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princessmowgli

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I'm ordering some business cards but I'm not sure what to put on them.
I do full sets, mani's & nail art. Also plan to do kiddies nail parties (eventually) so where do I start. Do I put it all on or just my name & contact No.

Bring on the ideas!!!!!!!!
 

Carole Lindsay

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I'll send you an email with my business card on so you can have a look coz i do parties as well.
 

caroleloftus

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Hi there,

I am also in the process of designing my business cards and am struggling with what to put on it. Could I be cheeky and ask you to send one to me too?

Thanks so much xxx
 

princessmowgli

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Thanks for that Carole.

I think I've sussed what to put on & leave off. Much appreciated you are always so helpful.

Sonia
 

MissNailPro

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princessmowgli said:
I'm ordering some business cards but I'm not sure what to put on them.
I do full sets, mani's & nail art. Also plan to do kiddies nail parties (eventually) so where do I start. Do I put it all on or just my name & contact No.

Bring on the ideas!!!!!!!!
Hello!

July Nailpro Magazine has an article on business cards.. thought I would share some of the info from the magazine with you :green:

1- Shape and Size... great to fit in a Rolodex, resist the temptation to create cards that open up or oddly shaped.

2- Contact information... Most cards feature the business' name, address, phone number and fax number...don't forget your website address or email address... also a big hit is to list your hours of operation.....

3- Services offered... To avoid confusion as to what you offer... include a listing of your services on your card (even the back).

4- Value Proposition... "Salon owners need to determine how they're positioned within the specific market. Is this a no-frills nail salon that targets people who don't want to spend a lot of money--and provides high-quality services at a low price? Or is your salon high-end, with prices that reflect the valuable products and services--coupled with the heightened expertise--that you offer? Consider adding a value proposition or a tag line to your business card.

5- Paper Stock... Try a glossy or heavy paper stock.

6- Text font and size... Palatino font is suggested for salons because it conveys an elegant and professional, yet simple and clean, impression... If your clientele is young and hip, Farber suggests the Gil Sans font for its funkier esthetic. If you need to choose a smaller type (for your address and phone and fax numbers), Farber says Frupiger is simple, modern and readable at virtually any size. Warning -against using more than two different fonts.. three fonts can be confusing and make your business card look cluttered and unprofessional... Select a font that's large enough to read; don't make readers squint... Anything less than 8-point shouldn't be used... Consider using a 9-point font for information such as the address, phone and fax numbers. Your business' name should be 12 to 18 points, depending on the font selected and the impact you want to achieve. Make your name's font a few points less than your business' name.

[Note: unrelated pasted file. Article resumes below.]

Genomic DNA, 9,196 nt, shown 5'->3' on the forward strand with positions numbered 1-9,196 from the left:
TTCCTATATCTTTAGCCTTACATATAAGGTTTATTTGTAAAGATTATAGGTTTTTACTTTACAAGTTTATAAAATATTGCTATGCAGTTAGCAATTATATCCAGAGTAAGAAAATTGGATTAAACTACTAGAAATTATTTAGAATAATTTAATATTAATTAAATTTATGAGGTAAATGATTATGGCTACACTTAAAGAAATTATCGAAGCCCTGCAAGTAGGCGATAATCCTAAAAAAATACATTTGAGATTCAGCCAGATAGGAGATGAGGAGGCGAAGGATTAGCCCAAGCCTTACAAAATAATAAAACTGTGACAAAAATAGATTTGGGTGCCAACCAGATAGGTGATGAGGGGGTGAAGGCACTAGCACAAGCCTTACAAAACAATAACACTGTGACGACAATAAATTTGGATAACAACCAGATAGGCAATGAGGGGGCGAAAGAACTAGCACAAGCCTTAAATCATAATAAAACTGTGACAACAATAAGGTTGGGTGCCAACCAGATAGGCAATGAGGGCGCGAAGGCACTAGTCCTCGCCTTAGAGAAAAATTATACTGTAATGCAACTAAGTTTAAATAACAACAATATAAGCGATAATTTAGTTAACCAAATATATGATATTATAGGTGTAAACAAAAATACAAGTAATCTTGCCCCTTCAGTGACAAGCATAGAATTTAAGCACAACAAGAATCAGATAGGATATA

7- Colors... Color catches the reader's eye and sets that business apart from it's competitors... For older, more sophisticated clientele- utilize a subtle color, such as earthy pink or light taupe. Salons that cater to a hip crowd can employ flashy colors. Bright reds attract the eye and denote excitement, while softer reds elicit feelings of warmth and coziness... Purple, a color often associated with royalty, can be used to promote luxurious, upscale products or services. Yellow indicates sunshine, warmth and friendliness, and works well as an accent color. Black signifies professionalism, importance and authority; many doctors and lawyers use black text on a white background to demonstrate stability. Remember to keep in mind the type of clients you want to attract, but don't stray too far from your salon's esthetic (and your own personality).

8- Appointment Cards... create separate appointment cards (and this tip is from ME---- put a few lines on the back of the card to be filled in on the spot with date & time of next appointment).

9- Images or Logos... The image's size can vary, depending on what other info you choose to print on the front of the card.

10- Making the most of your business card... Incorporate your design into all of your business materials, including signage, invoices and stationery.

Most importantly, pass those business cards around.... keep them at your station, the front desk... and always carry them around with you, and leave them wherever you're allowed....

You want your card to be the one that someone finds in her wallet, years later, that she kept simply because it struck her.

Who knows? She might be your next client.

All this info came from an article in July Nailpro Magazine titled "The Business of Business Cards"

Just had to share.......... hope it helps!!
 

mui

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miss nailpro thank you for sharing i like nail pro magazine it has many good idea .

Two more things we have because my salon is in a soi and some people can not find my salon we have on the back a map show where my salon is and for anybody have a salon is hard to find is a good idea .

And we make our cards not from paper if they get wet from water or rain they are still good .

Mui
 
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